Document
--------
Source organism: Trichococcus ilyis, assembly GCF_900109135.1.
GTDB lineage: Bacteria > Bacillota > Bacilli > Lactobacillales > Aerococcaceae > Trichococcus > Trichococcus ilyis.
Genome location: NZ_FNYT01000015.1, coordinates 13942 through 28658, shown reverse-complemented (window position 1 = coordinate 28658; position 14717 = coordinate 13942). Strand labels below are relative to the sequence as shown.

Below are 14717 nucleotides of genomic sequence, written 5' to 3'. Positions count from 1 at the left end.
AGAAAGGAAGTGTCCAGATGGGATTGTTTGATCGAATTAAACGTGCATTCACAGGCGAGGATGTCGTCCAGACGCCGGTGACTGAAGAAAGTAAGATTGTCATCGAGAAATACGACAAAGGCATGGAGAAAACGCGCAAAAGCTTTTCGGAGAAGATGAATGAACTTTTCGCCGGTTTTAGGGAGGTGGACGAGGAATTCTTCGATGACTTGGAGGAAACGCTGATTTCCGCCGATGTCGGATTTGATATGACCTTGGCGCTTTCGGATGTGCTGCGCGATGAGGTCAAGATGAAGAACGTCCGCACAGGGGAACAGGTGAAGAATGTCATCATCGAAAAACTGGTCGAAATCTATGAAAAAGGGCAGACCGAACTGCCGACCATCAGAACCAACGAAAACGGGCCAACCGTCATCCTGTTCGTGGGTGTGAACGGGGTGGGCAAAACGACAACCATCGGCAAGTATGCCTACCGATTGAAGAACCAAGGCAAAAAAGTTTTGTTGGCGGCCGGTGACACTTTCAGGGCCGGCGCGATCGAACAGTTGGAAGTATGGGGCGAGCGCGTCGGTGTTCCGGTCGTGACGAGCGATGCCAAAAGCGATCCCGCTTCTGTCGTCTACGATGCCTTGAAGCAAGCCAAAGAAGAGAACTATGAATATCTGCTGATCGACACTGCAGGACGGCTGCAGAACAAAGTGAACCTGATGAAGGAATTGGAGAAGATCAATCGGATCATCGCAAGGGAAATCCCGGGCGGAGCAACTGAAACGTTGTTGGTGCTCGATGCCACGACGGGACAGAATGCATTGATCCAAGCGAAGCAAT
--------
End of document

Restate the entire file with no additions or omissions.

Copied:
Source organism: Trichococcus ilyis, assembly GCF_900109135.1.
GTDB lineage: Bacteria > Bacillota > Bacilli > Lactobacillales > Aerococcaceae > Trichococcus > Trichococcus ilyis.
Genome location: NZ_FNYT01000015.1, coordinates 13942 through 28658, shown reverse-complemented (window position 1 = coordinate 28658; position 14717 = coordinate 13942). Strand labels below are relative to the sequence as shown.

Below are 14717 nucleotides of genomic sequence, written 5' to 3'. Positions count from 1 at the left end.
AGAAAGGAAGTGTCCAGATGGGATTGTTTGATCGAATTAAACGTGCATTCACAGGCGAGGATGTCGTCCAGACGCCGGTGACTGAAGAAAGTAAGATTGTCATCGAGAAATACGACAAAGGCATGGAGAAAACGCGCAAAAGCTTTTCGGAGAAGATGAATGAACTTTTCGCCGGTTTTAGGGAGGTGGACGAGGAATTCTTCGATGACTTGGAGGAAACGCTGATTTCCGCCGATGTCGGATTTGATATGACCTTGGCGCTTTCGGATGTGCTGCGCGATGAGGTCAAGATGAAGAACGTCCGCACAGGGGAACAGGTGAAGAATGTCATCATCGAAAAACTGGTCGAAATCTATGAAAAAGGGCAGACCGAACTGCCGACCATCAGAACCAACGAAAACGGGCCAACCGTCATCCTGTTCGTGGGTGTGAACGGGGTGGGCAAAACGACAACCATCGGCAAGTATGCCTACCGATTGAAGAACCAAGGCAAAAAAGTTTTGTTGGCGGCCGGTGACACTTTCAGGGCCGGCGCGATCGAACAGTTGGAAGTATGGGGCGAGCGCGTCGGTGTTCCGGTCGTGACGAGCGATGCCAAAAGCGATCCCGCTTCTGTCGTCTACGATGCCTTGAAGCAAGCCAAAGAAGAGAACTATGAATATCTGCTGATCGACACTGCAGGACGGCTGCAGAACAAAGTGAACCTGATGAAGGAATTGGAGAAGATCAATCGGATCATCGCAAGGGAAATCCCGGGCGGAGCAACTGAAACGTTGTTGGTGCTCGATGCCACGACGGGACAGAATGCATTGATCCAAGCGAAGCAAT